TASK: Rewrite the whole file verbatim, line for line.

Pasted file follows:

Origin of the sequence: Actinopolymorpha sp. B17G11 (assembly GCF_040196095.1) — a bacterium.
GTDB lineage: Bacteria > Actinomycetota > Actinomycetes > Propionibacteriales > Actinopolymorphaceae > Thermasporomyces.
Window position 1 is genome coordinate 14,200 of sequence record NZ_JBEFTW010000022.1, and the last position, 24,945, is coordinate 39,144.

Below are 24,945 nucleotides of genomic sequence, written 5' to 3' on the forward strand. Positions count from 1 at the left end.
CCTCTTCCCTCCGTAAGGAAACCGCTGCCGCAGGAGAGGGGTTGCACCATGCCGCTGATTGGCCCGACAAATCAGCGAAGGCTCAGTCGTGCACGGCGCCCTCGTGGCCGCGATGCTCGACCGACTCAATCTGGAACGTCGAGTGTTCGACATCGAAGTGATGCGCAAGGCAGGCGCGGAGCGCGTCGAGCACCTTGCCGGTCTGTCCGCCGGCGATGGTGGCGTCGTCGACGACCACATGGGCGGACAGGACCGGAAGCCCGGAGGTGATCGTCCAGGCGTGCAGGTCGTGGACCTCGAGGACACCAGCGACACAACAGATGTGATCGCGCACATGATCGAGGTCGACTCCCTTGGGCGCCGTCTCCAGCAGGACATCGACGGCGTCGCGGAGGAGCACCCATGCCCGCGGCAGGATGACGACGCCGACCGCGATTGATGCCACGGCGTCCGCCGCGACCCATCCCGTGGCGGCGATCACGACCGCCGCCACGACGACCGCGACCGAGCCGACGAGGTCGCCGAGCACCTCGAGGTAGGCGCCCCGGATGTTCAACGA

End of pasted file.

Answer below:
Origin of the sequence: Actinopolymorpha sp. B17G11 (assembly GCF_040196095.1) — a bacterium.
GTDB lineage: Bacteria > Actinomycetota > Actinomycetes > Propionibacteriales > Actinopolymorphaceae > Thermasporomyces.
Window position 1 is genome coordinate 14,200 of sequence record NZ_JBEFTW010000022.1, and the last position, 24,945, is coordinate 39,144.

Below are 24,945 nucleotides of genomic sequence, written 5' to 3' on the forward strand. Positions count from 1 at the left end.
CCTCTTCCCTCCGTAAGGAAACCGCTGCCGCAGGAGAGGGGTTGCACCATGCCGCTGATTGGCCCGACAAATCAGCGAAGGCTCAGTCGTGCACGGCGCCCTCGTGGCCGCGATGCTCGACCGACTCAATCTGGAACGTCGAGTGTTCGACATCGAAGTGATGCGCAAGGCAGGCGCGGAGCGCGTCGAGCACCTTGCCGGTCTGTCCGCCGGCGATGGTGGCGTCGTCGACGACCACATGGGCGGACAGGACCGGAAGCCCGGAGGTGATCGTCCAGGCGTGCAGGTCGTGGACCTCGAGGACACCAGCGACACAACAGATGTGATCGCGCACATGATCGAGGTCGACTCCCTTGGGCGCCGTCTCCAGCAGGACATCGACGGCGTCGCGGAGGAGCACCCATGCCCGCGGCAGGATGACGACGCCGACCGCGATTGATGCCACGGCGTCCGCCGCGACCCATCCCGTGGCGGCGATCACGACCGCCGCCACGACGACCGCGACCGAGCCGACGAGGTCGCCGAGCACCTCGAGGTAGGCGCCCCGGATGTTCAACGA